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  • Periodic Report Summary 2 - CRAG (A coupled ice sheet - ocean model for calibrated prediction of the future contribution to sea level change from the Pine Island Glacier, Antarctica)

Periodic Report Summary 2 - CRAG (A coupled ice sheet - ocean model for calibrated prediction of the future contribution to sea level change from the Pine Island Glacier, Antarctica)

The potential of marine ice sheets to undergo rapid irreversible retreat has been considered in the glaciological community since the 1970s. One of the world’s major marine ice sheets, the West Antarctic Ice Sheet (WAIS), contains enough ice to raise global mean sea level by approximately 5 metres. However, of immediate relevance to policy makers, the likely rate of WAIS contribution to sea level change on century timescales is not known.

The underlying mechanism for marine ice sheet instability is the positive feedback that occurs between retreat of the grounding line (the divide between grounded and floating ice) and ice flux across the grounding line if the grounding line lies on bedrock that slopes up towards the ocean. Since ice flux across the grounding line is a function of ice thickness, grounding line retreat leads to increased discharge of grounded ice, leading to further thinning of the ice sheet and hence further grounding line retreat. This conceptual model is complicated in the real world by the stabilising impact of back stress from ice shelf buttressing (such as occurs if the ice shelf is in an embayment or partially resting on an island) and by irregular bedrock geometry.

Ice sheet models have only recently reached sufficient maturity to be applied to predictive studies of marine ice sheet behaviour, partly due to recent and ongoing advances by the Marie Curie research fellow in modelling the grounding line (the line dividing ice grounded on bedrock from the floating part of the ice sheet).

A driver for the onset of marine ice sheet instability in a changing climate is melt occurring under the Antarctic ice shelves (the floating portion of the Antarctic Ice Sheet) due to ocean circulation bringing warmer waters in contact with the ice. In order to use Ice Sheet Models (ISMs) to predict how marine ice sheets will respond to future evolution of ice shelf melting, the ISMs will need to interactively learn about evolving melt rates.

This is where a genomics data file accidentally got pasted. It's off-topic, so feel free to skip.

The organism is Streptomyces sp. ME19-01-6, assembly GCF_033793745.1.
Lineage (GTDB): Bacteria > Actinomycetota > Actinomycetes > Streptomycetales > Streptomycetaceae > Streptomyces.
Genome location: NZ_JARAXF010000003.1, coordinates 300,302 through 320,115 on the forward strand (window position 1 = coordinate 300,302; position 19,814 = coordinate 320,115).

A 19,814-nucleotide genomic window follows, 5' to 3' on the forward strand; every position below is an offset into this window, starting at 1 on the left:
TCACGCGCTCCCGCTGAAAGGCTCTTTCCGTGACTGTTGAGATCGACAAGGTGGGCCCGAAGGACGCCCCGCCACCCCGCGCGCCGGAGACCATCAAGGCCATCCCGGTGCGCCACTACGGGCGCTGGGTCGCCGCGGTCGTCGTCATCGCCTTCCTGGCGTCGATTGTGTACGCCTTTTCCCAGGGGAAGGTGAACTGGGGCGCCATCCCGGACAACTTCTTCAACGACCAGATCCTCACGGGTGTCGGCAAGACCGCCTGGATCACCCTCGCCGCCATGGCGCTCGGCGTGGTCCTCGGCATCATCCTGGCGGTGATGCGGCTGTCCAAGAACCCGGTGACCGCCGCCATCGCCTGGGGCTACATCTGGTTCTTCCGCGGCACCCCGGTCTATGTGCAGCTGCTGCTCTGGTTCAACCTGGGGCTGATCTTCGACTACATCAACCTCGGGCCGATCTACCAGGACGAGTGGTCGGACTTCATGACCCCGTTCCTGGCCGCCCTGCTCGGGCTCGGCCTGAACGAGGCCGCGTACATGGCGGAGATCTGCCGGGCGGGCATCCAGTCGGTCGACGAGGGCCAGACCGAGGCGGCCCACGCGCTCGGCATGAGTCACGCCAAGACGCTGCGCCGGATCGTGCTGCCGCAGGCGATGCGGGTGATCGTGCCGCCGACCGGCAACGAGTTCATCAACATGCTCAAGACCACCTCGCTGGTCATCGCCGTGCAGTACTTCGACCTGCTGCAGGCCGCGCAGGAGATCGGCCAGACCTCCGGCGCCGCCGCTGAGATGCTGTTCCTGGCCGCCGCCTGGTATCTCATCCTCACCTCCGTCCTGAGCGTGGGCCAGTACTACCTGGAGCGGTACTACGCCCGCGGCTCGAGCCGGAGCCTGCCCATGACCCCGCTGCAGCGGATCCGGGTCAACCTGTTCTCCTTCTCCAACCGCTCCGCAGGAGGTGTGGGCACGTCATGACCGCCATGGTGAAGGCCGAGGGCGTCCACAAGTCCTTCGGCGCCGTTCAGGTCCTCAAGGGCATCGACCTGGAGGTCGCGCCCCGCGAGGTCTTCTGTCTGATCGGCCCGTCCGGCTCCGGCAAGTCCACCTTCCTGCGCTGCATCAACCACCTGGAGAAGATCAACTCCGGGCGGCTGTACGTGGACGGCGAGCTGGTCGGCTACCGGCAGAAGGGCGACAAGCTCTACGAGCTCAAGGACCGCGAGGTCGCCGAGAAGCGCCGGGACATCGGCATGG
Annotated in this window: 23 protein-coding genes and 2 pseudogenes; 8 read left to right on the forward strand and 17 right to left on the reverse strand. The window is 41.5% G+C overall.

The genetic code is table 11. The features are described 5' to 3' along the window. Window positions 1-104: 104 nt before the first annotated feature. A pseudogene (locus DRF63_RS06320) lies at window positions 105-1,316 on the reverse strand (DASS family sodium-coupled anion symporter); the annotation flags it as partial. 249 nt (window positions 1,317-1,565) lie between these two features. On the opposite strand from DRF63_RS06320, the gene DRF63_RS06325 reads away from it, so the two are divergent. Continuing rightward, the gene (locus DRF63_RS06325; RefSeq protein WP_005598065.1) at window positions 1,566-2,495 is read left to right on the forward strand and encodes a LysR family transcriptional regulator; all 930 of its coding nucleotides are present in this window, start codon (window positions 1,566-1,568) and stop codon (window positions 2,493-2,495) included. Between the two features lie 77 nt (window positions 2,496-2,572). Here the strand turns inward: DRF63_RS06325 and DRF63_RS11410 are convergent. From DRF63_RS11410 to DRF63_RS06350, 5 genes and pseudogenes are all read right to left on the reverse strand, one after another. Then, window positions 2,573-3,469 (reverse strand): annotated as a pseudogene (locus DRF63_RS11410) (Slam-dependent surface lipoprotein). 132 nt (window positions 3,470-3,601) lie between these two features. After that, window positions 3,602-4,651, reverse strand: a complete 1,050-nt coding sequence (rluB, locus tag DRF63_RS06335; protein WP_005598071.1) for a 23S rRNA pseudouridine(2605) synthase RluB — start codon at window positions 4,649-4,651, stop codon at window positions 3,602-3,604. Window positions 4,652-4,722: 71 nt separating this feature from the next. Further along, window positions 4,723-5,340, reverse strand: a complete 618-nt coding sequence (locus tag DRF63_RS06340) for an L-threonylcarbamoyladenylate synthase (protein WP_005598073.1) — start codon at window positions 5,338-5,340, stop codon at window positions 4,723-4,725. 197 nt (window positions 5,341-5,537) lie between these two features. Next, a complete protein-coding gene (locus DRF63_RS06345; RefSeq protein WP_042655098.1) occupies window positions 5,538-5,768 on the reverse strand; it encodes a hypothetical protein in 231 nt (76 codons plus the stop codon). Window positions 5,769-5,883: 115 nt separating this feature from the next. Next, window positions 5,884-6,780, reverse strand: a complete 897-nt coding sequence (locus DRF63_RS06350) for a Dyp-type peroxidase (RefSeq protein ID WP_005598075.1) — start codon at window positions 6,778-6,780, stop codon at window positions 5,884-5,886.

Ocean models incorporating ice shelf cavity processes are also emerging, and the candidate’s collaborators at the outgoing host institution in Hobart are leading development in this area. Ice sheet – ocean model coupling is essential in predictive studies due to the feedback between evolving ice shelf cavity geometry/grounding line location and ice shelf cavity circulation via sub ice shelf melt rates.

For this project the Marie Curie research fellow has developed a coupling framework enabling state of the art ice sheet and ocean models to be run interactively: The Framework for Ice Sheet – Ocean Coupling (FISOC). The coupling framework has been developed to be flexible, and currently couples the Elmer/Ice model used to simulate ice sheets to the Regional Ocean Modelling System (ROMS) used to simulate the ocean circulation under ice shelf cavities and near the ice front.

FISOC is currently being used to carry out investigations into ice-ocean processes, subglacial feedbacks, and melt channels that form underneath ice shelves. A regional study will focus on the Totten Glacier in East Antarctica, and the setup for the ice and ocean components for this study is nearing completion. Over the next two years it will be used to project future changes over the Antarctic Ice Sheet and its contribution to sea level change.

International collaborators from Nasa’s Jet Propulsion Laboratory have made plans to follow up the initial FISOC development by coupling in the Ice Sheet System Model (ISSM) and the Massachusetts Institute of Technology Ocean General Circulation Model (MIT-GCM). This will increase flexibility of FISOC, and will help in quantifications of uncertainty.

It is anticipated that the results from these studies will feed in to the next assessment report from the Intergovernmental Panel for Climate Change (IPCC), informing policy makers of global sea level risk.

The project has also contributed to an assessment of the state of Antarctic Ice Shelves in which actual fluxes of mass loss due to iceberg calving were calculated for the first time. The study showed that calving fluxes are higher than had been realized for regions of the Antarctic Ice Sheet undergoing ocean melt induced retreat. This work was disseminated to the public through a press release when the research was published in the Proceedings of the National Academy of Sciences, and shortly afterwards in news items on Australian Television and radio.

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